Declan Kidney to know his fate in next three weeks

Irish head coach to meet National Team Review Group on Wednesday

Brian O’Driscoll in the sin bin on Saturday.

Brian O’Driscoll in the sin bin on Saturday.

Mon, Mar 18, 2013, 12:11

The future of Irish head coach Declan Kidney and the rest of the Irish coaching staff should be resolved in the next three weeks, and in all likelihood a new head coach will be in place for the two-match tour to the Americas in June.

Kidney will meet with the IRFU’s National Team Review Group (NTRG) on Wednesday and although the coaches are under contract up to and including the summer tour, decisions regarding their future will be made before then. If the IRFU are not of a mind to offer Kidney and the rest of the coaching ticket new contracts beyond the summer tour, and all the signs are they won’t be, there would be little merit in having them taking a squad to the Americas; but rather make that the launch pad of a new regime.

The estimated timeframe to reach such a decision is no more than three weeks. It has been a remarkably trying Six Nations for Ireland, with the absence of a dozen injured Test players compounded by the loss of three more in the first half at the Stadio Olimpico; all of them backs.

The NTRG, which comprises the Union’s honorary treasurer Tom Grace, Pat Whelan, Martin O’Sullivan, CEO Philip Browne and Director of Rugby Eddie Wigglesworth, will have sympathy for Kidney’s cruel ill-luck this season.

As an aside the casualty toll has left the provinces, and especially Leinster, shredded. Kidney and his coaches have also built up a degree of corporate knowledge about a much-changed squad which perhaps ought not be entirely jettisoned.

Rewind six weeks and Ireland led Wales by 30-3 five minutes into the second half, as the Welsh were sliding to an eighth defeat in a row and Ireland were backing up their handsome win over Argentina. Four-and-a-half games later Wales were beating England by 30-3 to retain the championship while Ireland were losing to Italy for the first time to finish fifth.

It is a results’ business, and although the margin of France’s 23-16 win over Scotland meant Les Bleus still finished last, Italy’s historic 22-15 win on Saturday condemned Ireland to its worst championship performance since the Five Nations wooden spoon of 1998.

Spell the end
That is likely to spell the end for Kidney, even if the Union – faced by a range of problems unlike anything since the early days of the professional era – would also need to be convinced that a putative replacement would be a better option.

While Joe Schmidt would be the standout choice were he to be interested, promoting defence coach Les Kiss, with Anthony Foley at least part of the new structure, would also offer some continuity. Paddy Power make Kiss the 7 to /2 favourite, ahead of Schmidt on 9 to 2 along with his former Clermont sidekick Vern Cotter and Irish under-21 coach Mike Ruddock.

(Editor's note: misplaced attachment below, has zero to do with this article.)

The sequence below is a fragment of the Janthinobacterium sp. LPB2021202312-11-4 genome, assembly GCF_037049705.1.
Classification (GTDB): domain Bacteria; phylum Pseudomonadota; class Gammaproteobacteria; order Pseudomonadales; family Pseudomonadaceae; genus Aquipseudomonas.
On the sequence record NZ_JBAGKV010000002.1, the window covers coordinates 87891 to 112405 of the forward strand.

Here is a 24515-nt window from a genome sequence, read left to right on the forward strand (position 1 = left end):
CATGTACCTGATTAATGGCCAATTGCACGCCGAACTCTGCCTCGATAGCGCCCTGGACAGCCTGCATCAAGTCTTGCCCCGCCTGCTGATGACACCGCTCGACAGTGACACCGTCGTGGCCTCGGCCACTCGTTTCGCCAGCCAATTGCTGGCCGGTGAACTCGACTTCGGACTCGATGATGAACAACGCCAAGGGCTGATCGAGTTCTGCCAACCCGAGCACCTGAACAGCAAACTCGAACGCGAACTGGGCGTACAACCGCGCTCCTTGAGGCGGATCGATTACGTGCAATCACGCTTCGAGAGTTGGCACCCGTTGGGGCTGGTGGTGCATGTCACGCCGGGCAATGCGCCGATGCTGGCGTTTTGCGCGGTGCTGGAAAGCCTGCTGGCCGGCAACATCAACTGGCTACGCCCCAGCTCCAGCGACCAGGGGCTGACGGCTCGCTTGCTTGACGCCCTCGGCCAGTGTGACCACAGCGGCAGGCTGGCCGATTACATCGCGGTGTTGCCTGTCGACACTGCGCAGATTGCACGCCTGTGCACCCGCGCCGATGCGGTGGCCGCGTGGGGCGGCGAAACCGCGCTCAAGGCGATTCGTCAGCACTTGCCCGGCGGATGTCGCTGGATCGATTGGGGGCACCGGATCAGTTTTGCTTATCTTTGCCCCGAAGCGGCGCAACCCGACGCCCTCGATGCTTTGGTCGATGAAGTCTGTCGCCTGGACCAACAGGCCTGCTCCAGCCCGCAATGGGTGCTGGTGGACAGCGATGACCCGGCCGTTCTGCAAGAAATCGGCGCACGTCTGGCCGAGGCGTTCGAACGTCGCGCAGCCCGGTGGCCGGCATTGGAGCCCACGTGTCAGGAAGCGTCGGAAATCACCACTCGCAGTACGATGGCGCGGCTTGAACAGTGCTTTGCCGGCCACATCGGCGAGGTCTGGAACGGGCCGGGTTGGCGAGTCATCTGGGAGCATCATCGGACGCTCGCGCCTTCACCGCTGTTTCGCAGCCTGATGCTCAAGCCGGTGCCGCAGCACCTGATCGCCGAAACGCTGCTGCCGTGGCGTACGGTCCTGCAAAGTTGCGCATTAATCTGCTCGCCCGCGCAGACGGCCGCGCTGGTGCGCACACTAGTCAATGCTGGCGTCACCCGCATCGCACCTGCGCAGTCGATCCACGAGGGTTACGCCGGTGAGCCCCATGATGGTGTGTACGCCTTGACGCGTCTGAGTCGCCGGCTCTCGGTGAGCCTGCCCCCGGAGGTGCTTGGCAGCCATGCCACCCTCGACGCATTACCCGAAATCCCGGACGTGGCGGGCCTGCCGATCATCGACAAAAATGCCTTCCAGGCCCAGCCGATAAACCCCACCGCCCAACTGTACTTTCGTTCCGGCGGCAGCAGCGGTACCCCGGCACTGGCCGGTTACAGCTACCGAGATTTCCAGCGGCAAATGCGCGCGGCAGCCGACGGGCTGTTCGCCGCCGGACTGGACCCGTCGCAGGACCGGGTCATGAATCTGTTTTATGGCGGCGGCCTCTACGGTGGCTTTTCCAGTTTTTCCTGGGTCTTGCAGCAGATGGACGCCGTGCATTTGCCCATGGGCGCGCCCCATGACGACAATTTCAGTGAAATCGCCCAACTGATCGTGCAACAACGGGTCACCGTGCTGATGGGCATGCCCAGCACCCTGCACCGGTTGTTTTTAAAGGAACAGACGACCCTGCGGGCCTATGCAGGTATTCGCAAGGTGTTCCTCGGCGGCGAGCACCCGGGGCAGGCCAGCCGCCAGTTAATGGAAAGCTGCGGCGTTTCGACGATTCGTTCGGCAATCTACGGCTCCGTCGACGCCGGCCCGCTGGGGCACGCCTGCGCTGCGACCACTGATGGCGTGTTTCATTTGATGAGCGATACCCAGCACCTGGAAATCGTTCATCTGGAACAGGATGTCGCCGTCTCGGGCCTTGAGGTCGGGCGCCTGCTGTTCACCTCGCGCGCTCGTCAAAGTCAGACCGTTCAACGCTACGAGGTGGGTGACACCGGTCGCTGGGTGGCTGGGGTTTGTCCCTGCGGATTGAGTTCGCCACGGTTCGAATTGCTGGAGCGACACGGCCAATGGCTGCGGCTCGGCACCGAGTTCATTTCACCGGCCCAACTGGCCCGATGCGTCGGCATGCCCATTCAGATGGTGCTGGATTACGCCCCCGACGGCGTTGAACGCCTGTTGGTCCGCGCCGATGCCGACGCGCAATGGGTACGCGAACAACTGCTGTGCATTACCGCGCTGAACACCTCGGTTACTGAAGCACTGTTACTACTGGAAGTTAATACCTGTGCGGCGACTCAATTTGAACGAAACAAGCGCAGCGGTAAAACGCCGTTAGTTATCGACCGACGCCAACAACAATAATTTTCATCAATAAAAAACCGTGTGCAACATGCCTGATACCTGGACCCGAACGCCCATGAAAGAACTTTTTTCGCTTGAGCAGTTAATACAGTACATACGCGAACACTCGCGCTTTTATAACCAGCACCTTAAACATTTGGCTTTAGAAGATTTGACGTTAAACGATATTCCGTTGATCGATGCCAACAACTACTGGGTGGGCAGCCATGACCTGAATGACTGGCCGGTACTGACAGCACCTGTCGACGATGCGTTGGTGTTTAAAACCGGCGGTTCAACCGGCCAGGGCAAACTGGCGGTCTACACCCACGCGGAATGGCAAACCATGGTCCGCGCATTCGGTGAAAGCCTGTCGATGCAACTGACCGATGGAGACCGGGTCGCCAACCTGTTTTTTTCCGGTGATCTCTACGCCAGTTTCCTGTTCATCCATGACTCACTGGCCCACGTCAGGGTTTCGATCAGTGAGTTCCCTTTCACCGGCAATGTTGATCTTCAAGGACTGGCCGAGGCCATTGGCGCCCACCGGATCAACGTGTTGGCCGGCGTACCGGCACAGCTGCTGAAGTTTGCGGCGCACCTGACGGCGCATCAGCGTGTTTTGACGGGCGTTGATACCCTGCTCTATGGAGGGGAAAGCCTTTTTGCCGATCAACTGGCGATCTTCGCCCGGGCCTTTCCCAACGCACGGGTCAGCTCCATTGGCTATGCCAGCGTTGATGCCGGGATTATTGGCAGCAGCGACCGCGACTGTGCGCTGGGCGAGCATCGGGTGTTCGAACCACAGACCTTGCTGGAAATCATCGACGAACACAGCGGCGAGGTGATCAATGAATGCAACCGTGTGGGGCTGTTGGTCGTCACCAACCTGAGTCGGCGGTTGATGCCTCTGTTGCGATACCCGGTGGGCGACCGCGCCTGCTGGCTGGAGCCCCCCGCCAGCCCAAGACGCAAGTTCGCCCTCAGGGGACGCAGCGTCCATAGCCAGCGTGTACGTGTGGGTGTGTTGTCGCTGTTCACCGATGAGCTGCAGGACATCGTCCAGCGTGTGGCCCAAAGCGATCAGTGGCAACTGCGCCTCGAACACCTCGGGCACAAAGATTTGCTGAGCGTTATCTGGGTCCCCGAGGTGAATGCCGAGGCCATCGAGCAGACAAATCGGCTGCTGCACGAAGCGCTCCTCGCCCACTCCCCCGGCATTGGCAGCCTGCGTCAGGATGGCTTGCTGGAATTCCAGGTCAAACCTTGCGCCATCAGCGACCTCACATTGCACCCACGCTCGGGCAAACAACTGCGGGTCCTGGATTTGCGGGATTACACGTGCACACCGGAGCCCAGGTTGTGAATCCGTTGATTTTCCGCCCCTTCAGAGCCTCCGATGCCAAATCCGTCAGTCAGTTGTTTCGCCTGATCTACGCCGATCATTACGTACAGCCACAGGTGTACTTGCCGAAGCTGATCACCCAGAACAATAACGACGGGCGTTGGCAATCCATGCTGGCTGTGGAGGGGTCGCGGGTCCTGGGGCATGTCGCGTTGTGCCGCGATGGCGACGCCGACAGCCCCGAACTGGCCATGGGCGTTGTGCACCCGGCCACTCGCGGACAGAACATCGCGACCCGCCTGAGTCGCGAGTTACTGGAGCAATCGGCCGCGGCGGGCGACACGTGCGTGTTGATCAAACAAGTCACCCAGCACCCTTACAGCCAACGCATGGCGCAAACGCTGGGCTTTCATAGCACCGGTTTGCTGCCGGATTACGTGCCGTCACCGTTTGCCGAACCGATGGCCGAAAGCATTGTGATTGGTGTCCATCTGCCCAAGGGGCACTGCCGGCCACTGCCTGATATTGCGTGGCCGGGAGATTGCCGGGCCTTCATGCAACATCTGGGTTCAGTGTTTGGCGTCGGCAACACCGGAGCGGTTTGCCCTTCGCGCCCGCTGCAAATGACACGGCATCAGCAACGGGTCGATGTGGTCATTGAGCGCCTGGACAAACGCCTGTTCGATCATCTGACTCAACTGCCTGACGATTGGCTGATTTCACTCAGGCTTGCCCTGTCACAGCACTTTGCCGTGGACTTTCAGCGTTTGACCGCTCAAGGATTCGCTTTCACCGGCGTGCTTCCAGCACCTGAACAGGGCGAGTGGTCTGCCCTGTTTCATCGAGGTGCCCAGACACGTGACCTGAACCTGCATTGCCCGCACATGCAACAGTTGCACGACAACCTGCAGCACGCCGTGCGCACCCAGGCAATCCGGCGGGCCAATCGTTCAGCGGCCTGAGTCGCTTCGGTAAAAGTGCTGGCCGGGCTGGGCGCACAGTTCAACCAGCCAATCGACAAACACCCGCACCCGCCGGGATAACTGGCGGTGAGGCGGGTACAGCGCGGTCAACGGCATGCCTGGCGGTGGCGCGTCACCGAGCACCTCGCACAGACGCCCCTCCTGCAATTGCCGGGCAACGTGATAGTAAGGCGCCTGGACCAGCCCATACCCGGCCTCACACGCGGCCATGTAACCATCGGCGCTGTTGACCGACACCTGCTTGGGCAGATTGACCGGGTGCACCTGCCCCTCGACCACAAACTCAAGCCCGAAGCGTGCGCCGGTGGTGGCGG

Kidney hinted that he would consider his own position after Saturday’s defeat although Ireland’s most decorated coach later struck a slightly more defiant note. Asked if it would be unfair to judge him solely on this Six Nations, he said: “I’m not going to try and influence you on that. I know what I can bring to it, I know what I brought to it over the years, I know that I’ve been in holes before like this and I know how to get out of them, but I think now is the time to sit back and reflect and let’s take a look at things.”

That this had been a hugely anti-climactic campaign would, he conceded, “probably be the understatement of a long, long time. Yea, absolutely, to have come so close in the matches then too. If we were being hammered out the gate, I’d say something, but to have gone so close,” he said in itemising three one-score defeats and a draw. “I’m a bit like a broken record there now, but in terms of the doom and gloom, and there’ll be a lot of that, in a strange way over the coming years we’ll benefit from what we’ve gone through here with the fellas coming through, and that’s what we must remember.

“You look at Wales. Rob (Howley) is a good guy but I think Wales were taking seven or eight on the chin when they had all their fellas out injured. All of a sudden they’ve got them back and because of the benefit they’ve got of playing through it when they had injuries they were going for a championship.”

Ah yes, injuries. Luke Fitzgerald (twisted left knee), Keith Earls (injured A/C joint), Ian Henderson’s (ligament damage to his foot) will be scanned and Luke Marshall suffered concussion for the second week running.

Brian O’Driscoll could yet be cited for a stamp on Simone Favore and while not on the scale of Zinedine Zidane’s final act, if it transpires that his career didn’t finish as he would have wished, unfortunately that is very often the case in international sport, even for the greats.

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